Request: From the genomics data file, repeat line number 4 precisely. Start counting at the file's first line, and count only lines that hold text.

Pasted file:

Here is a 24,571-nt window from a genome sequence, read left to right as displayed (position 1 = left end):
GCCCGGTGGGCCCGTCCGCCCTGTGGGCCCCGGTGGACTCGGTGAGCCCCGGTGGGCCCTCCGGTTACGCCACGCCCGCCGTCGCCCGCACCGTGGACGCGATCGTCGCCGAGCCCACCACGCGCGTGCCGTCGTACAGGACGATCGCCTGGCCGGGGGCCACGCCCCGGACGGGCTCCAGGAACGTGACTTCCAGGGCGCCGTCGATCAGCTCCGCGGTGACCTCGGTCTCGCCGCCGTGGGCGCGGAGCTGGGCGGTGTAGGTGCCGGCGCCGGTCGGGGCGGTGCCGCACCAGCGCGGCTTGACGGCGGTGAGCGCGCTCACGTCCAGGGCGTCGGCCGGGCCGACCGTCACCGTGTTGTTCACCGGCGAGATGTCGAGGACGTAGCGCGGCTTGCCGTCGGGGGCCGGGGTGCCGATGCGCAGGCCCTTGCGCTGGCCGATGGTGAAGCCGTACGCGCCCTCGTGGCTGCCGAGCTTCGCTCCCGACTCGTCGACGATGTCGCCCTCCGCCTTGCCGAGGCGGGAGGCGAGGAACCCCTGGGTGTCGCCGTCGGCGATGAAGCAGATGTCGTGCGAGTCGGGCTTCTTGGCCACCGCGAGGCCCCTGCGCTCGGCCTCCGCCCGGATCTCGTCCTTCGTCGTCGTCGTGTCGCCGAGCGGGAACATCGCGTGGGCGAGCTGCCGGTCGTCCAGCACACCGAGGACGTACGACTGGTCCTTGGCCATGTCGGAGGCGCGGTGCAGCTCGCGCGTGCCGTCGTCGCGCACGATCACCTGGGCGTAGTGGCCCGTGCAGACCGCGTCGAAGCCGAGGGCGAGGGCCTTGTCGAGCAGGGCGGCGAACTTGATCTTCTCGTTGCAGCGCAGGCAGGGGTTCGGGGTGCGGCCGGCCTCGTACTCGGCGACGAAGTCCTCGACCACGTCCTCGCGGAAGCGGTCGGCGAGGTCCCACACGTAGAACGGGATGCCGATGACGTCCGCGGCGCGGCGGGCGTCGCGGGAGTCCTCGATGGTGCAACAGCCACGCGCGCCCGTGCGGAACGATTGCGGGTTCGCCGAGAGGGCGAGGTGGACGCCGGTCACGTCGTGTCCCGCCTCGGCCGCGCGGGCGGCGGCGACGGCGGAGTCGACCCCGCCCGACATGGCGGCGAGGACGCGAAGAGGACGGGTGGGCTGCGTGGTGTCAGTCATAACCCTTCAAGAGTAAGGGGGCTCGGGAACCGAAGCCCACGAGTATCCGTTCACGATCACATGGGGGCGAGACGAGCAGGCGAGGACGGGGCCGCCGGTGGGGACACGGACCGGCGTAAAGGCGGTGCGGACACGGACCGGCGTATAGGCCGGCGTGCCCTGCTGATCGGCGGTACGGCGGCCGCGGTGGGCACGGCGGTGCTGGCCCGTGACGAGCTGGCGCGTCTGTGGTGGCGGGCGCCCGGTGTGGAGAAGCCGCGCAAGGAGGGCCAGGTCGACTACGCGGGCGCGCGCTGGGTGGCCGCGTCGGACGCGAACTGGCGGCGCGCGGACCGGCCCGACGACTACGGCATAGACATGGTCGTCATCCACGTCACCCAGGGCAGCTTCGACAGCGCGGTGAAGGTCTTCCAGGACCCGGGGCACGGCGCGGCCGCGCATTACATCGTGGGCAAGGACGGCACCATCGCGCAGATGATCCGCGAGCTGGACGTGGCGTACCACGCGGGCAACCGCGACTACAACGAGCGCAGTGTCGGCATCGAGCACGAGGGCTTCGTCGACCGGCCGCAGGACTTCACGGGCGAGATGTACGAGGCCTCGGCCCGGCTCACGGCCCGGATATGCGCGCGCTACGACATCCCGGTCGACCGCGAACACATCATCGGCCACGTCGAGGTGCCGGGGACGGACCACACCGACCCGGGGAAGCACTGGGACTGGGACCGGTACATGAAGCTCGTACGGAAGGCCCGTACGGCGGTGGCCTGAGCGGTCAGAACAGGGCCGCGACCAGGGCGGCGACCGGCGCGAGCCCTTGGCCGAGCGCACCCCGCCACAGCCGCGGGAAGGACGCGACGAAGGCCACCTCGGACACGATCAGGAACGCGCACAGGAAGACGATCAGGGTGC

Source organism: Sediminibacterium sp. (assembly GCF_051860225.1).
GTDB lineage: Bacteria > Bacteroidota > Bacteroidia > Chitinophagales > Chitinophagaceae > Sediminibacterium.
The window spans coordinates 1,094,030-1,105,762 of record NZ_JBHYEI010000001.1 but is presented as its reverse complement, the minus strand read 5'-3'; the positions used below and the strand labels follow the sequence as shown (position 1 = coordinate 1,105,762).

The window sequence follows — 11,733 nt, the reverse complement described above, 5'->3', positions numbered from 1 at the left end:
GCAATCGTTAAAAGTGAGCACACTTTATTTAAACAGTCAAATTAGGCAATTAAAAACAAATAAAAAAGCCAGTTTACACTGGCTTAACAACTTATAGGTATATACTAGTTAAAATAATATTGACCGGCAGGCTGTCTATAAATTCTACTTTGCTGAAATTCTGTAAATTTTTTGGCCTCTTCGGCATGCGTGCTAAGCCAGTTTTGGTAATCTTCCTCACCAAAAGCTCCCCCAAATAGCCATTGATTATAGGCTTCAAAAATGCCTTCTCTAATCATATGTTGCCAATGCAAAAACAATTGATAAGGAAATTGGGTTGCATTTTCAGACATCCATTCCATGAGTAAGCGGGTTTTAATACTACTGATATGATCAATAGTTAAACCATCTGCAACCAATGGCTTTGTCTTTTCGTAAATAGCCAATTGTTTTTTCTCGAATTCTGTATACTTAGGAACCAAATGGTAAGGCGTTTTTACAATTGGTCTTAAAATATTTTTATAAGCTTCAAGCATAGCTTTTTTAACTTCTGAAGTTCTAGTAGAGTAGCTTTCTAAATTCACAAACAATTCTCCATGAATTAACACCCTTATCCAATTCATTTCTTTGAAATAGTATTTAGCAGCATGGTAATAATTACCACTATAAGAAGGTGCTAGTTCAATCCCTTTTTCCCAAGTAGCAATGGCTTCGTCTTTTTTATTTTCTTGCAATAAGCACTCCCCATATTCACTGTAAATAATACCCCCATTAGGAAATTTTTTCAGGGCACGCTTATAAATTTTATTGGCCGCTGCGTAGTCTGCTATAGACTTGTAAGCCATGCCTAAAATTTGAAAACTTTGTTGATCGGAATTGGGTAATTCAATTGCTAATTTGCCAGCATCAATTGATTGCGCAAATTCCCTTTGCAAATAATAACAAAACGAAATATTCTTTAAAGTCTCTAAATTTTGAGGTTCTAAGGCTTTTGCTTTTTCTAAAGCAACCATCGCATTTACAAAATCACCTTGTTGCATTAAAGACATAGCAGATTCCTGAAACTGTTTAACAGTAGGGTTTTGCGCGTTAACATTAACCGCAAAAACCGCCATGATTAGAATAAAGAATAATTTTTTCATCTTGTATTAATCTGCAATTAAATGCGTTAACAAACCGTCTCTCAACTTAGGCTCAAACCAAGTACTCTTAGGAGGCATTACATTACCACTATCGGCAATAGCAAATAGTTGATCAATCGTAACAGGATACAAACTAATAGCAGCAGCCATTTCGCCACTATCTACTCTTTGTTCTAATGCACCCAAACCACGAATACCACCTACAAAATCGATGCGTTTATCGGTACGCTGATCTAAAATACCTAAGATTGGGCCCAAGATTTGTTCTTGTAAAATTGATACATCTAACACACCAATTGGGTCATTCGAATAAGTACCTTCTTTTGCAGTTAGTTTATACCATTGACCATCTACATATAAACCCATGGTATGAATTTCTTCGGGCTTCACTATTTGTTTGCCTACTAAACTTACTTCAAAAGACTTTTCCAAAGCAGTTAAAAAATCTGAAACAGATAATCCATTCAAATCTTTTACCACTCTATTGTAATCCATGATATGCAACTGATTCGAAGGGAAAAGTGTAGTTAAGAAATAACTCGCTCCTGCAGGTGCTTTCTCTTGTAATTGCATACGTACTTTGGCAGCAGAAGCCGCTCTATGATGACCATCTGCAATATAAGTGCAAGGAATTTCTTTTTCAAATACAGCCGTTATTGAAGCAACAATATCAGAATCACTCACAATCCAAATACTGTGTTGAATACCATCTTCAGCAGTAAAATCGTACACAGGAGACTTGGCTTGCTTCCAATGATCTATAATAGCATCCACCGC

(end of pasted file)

GTDB lineage: Bacteria > Bacteroidota > Bacteroidia > Chitinophagales > Chitinophagaceae > Sediminibacterium.